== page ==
“When a number of individuals agree to contribute funds for a common purpose, such as the payment of annuities or of capital sums, to some or all of them, on the occurrence of events certain or uncertain, and stipulate that their contributions, so far as not required for that purpose, shall be repaid to them, I cannot conceive why they should b regarded as traders, or why contributions returned to them should be regarded as profits.”
16. In Bankipur Club Ltd. (supra), considering the surplus of receipts over expenditure generated from the facilities extended by a club to its members and its exemption from tax on principles of mutuality, it was observed :
“20……..In all these cases, the appellate tribunal as also the High Court have found that the amounts received by the clubs were for supply of drinks, refreshments or other goods as also the letting out of building for rent or the amounts received by way of admission fees, periodical subscription etc. from the members of the clubs were only for/towards charges for the privileges, conveniences and amenities provided to the members, which they were entitled to as per the rules and regulations of the respective clubs. It has also been found that different clubs realised various sums on the above counts only to afford to their members the usual privileges, advantages, conveniences and accommodation. In other words, the services offered on the above counts were not done with any profit motive and were not tainted with commerciality. The facilities were offered only as a matter of convenience for the use of the members (and their friends, if any, availing of the facilities occasionally).
21. In the light of the above findings, it necessarily follows that the receipts for the various facilities extended by the clubs to their members, as stated hereinabove as part of the usual privileges, advantages and conveniences, attached to the membership of the club, cannot be said to be “a trading activity”. The surplus — excess of receipts over the expenditure as a result of mutual arrangement, cannot be said to be “income” for the purpose of the Act.”
17. In Bangalore Club (supra), after referring to Styles, the doctrine of mutuality was explained further as follows:
“8………..The principle relates to the notion that a person cannot make a profit from himself. An amount received from oneself is not regarded as income and is therefore not subject to tax; only the income which comes within the definition of Section 2(24) of the Act is subject to tax [income from business involving the doctrine of mutuality is denied exemption only in special cases covered under clause (vii) of Section 2(24) of the Act]. The concept of mutuality has been extended to defined groups of people who contribute to a common fund, controlled by the group, for a common benefit. Any amount surplus to that needed to pursue the common purpose is said to be simply an increase of the common fund and as such neither considered income nor taxable…….. A common feature of mutual organisations in general and of licensed clubs in particular, is that participants usually do not have property rights to their share in the common fund, nor can they sell their share. And when they cease to be members, they lose their right to participate without receiving a financial benefit from the surrender of their membership……”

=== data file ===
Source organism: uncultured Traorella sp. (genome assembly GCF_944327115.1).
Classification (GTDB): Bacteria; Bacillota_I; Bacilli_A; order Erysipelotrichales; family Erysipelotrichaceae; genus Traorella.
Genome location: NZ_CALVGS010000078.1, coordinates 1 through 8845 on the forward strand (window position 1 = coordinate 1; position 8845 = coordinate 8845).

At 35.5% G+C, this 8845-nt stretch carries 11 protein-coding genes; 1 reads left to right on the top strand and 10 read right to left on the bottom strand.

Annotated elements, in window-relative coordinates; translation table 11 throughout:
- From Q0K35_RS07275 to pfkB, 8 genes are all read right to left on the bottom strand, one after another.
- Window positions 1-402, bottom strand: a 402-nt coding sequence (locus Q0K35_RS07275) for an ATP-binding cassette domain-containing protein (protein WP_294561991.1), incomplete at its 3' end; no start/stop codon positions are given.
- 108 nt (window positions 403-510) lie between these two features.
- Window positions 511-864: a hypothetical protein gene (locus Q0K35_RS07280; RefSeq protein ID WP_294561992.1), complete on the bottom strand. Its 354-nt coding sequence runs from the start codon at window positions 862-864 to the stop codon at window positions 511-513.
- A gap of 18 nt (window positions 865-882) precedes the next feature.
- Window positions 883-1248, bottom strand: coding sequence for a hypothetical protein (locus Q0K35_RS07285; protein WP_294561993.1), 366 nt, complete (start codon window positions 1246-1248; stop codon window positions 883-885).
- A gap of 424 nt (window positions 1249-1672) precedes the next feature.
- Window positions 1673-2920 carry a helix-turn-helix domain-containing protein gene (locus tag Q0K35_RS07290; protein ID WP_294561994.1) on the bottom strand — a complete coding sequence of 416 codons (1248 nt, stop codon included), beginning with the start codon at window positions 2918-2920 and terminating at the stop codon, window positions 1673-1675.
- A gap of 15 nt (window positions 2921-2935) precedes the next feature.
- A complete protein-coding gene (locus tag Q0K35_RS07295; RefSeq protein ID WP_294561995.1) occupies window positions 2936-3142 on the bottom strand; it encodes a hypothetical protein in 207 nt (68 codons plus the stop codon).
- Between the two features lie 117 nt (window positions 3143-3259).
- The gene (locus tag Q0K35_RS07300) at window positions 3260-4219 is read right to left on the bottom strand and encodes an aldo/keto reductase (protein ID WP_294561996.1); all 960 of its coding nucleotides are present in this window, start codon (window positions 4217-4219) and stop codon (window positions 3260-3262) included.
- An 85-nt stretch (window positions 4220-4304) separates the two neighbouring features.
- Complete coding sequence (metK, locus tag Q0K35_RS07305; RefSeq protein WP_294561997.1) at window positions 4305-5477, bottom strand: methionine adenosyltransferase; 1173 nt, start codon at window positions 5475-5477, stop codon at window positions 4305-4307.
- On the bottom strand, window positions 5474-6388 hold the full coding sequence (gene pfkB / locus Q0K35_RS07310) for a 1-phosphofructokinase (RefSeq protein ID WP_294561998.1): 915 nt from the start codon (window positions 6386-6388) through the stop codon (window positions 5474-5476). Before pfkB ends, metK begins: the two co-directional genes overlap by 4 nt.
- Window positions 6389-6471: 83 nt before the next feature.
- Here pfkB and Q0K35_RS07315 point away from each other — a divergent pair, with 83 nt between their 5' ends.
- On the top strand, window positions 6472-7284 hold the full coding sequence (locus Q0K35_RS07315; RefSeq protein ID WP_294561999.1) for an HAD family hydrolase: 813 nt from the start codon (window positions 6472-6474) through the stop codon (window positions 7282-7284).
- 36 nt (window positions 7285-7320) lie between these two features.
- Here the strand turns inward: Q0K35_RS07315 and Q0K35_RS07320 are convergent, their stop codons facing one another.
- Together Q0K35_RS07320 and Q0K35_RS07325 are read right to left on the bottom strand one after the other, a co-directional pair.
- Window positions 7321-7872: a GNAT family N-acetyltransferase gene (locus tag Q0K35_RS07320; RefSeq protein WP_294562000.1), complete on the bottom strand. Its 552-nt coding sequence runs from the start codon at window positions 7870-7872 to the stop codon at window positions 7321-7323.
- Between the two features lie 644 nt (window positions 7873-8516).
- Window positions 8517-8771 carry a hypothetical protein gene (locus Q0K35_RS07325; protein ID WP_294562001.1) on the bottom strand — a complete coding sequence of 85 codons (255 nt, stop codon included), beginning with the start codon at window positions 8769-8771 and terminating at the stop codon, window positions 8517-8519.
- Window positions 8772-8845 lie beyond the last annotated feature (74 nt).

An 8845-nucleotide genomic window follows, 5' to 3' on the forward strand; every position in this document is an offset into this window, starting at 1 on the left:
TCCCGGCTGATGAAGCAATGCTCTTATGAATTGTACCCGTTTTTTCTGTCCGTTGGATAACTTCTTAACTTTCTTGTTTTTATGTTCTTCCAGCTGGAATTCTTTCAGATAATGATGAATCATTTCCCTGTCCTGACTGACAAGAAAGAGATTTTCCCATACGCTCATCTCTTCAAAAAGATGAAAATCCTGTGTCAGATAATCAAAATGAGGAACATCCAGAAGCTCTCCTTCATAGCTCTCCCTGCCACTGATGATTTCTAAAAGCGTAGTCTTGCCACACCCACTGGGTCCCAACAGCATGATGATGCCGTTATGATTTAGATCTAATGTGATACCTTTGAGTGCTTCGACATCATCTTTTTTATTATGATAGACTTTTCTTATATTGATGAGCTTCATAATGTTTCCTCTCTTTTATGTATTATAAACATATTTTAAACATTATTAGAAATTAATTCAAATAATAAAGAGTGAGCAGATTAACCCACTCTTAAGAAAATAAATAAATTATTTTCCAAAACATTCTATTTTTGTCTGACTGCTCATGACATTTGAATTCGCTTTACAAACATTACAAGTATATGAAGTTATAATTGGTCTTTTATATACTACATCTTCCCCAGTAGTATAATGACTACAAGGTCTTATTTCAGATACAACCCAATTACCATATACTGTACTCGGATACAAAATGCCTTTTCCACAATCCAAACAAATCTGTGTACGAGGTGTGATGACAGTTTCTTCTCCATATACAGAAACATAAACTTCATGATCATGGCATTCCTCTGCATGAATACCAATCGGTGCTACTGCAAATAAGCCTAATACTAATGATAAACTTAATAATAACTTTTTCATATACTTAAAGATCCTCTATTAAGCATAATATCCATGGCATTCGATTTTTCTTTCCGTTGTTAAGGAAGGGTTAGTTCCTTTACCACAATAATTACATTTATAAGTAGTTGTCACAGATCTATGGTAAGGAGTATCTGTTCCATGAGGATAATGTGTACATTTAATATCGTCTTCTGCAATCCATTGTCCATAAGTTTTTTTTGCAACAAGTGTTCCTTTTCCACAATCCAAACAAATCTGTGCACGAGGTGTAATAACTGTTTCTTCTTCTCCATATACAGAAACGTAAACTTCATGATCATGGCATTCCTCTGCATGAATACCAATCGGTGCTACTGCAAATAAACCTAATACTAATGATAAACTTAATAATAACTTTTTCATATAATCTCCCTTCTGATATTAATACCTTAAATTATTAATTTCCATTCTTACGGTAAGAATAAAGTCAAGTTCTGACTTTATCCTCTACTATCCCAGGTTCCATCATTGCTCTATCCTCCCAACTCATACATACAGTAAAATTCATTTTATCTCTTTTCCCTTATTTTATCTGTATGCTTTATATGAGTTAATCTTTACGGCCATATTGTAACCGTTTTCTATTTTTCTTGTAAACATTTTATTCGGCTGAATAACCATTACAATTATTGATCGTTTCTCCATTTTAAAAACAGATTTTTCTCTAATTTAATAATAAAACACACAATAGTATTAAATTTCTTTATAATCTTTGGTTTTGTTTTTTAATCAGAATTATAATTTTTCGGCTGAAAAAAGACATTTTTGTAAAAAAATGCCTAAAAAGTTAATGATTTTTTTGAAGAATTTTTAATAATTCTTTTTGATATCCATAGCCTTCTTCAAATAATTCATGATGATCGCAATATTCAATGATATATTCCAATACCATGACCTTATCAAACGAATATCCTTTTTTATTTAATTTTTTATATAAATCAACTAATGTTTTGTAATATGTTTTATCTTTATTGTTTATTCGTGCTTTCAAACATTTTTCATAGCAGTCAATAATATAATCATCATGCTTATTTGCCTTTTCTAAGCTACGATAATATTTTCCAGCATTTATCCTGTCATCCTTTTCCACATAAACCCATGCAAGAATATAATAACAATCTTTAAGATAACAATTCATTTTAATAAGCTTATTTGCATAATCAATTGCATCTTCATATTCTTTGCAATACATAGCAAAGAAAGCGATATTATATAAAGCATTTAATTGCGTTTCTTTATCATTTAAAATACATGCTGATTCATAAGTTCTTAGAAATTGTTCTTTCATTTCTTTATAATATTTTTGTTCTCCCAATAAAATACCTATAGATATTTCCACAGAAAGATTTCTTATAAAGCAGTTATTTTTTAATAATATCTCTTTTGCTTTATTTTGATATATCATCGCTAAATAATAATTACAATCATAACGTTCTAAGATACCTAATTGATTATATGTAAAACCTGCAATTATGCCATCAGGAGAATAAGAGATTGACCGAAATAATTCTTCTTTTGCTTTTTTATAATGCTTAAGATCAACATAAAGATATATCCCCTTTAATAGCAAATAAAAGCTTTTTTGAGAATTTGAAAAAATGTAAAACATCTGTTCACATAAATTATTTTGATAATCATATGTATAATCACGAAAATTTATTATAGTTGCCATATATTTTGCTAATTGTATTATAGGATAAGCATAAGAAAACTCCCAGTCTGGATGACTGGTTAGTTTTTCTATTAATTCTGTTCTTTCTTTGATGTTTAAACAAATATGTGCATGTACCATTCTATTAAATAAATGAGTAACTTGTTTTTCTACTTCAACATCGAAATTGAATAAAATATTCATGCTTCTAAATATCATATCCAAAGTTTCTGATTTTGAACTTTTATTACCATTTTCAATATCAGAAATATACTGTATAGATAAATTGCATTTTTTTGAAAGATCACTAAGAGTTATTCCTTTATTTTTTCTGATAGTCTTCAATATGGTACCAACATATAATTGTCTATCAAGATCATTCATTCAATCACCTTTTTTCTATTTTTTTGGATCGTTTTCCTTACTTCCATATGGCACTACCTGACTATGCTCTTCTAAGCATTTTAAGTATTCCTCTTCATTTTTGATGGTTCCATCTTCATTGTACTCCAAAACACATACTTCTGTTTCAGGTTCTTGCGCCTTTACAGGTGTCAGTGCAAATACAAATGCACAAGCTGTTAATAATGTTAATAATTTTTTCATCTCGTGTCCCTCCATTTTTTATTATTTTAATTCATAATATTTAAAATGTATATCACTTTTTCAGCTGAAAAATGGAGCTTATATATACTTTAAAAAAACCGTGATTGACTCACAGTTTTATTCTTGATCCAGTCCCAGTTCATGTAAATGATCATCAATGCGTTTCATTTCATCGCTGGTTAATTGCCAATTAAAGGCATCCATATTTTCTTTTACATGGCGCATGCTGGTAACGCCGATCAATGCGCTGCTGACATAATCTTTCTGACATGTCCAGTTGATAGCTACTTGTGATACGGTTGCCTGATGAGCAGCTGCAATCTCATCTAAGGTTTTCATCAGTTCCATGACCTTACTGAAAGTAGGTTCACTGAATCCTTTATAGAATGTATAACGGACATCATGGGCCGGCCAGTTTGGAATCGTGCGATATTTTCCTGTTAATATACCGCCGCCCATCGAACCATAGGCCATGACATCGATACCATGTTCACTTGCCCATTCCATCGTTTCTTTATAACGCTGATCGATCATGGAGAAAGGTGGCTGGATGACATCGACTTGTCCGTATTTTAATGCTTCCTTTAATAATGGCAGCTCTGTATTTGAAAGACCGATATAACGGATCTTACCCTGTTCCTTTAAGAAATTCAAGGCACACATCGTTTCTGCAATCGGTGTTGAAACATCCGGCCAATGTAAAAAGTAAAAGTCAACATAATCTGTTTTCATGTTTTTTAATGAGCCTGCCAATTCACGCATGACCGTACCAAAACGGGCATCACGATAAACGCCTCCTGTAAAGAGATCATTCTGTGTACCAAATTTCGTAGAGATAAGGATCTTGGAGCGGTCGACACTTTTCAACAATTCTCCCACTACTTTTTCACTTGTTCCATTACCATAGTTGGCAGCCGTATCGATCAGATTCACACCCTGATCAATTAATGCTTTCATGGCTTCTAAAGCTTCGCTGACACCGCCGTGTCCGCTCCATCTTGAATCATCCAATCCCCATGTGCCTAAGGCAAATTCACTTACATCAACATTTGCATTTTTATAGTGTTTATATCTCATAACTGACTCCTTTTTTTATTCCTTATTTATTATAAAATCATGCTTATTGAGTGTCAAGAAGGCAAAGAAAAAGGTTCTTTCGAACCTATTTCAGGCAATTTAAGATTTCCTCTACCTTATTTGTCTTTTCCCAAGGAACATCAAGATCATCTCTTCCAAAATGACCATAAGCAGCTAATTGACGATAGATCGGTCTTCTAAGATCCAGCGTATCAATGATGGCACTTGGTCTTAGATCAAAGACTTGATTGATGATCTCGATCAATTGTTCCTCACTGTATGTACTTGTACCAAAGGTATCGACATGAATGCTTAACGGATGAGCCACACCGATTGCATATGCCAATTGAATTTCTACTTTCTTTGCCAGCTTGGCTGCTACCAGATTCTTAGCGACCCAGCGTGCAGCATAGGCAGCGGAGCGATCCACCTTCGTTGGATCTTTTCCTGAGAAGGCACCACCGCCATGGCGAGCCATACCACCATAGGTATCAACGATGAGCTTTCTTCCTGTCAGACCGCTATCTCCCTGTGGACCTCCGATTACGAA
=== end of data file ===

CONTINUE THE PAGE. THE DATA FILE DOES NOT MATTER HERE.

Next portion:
18. In The Commissioner of Income Tax vs. Common Effluent Treatment Plant, (Thane Belapur) Association, (2010) 328 ITR 362 (Bom), the assessee, an incorporated association under Section 25 of the Companies Act, 1956 comprising of industries operating in the ThaneBelapur region, was set up with a view to provide a centralised treatment facility for industrial effluents in view of the inability of each industrial unit to set up a separate effluent treatment facility. Chandrachud, J. (as he then was), speaking for the Division Bench, applying the principles of mutuality to the surplus so generated not being exigible to tax, held:
“10. ….The income of the assessee is contributed by its members. The assessee has been formed specifically with the object of providing a common effluent facility to its members. The income is not generated out of dealings with any third party. The entire contribution originates in its members and is expended only in furtherance of the object of the Association for the benefit of the members. On these facts, both the Commissioner (Appeals) and the Tribunal were justified in coming to the conclusion that the surplus so generated falls within the purview of the doctrine of mutuality and was not exigible to tax….”
19. The proceedings in the present appeals relate to different assessment years based on information gathered by the Assessing Officer pursuant to notice under Section 133(6) of the Income Tax Act. Transfer charges are payable by the outgoing member. If for convenience, part of it is paid by the transferee, it would not partake the nature of profit or commerciality as the amount is appropriated only after the transferee is inducted as a member. In the event of non admission, the amount is returned. The moment the transferee is inducted as a member the principles of mutuality apply. Likewise, nonoccupancy charges are levied by the society and is payable by a member who does not himself occupy the premises but lets it out to a third person. The charges are again utilised only for the common benefit of facilities and amenities to the members. Contribution to the common amenity fund taken from a member disposing property is similarly utilised for meeting sudden and regular heavy repairs to ensure continuous and proper hazard free maintenance of the properties of the society which ultimately enures to the enjoyment, benefit and safety of the members. These charges are levied on the basis of resolutions passed by the society and in consonance with its byelaws. The receipts in the present cases have indisputably been used for mutual benefit towards maintenance of the premises, repairs, infrastructure and provision of common amenities.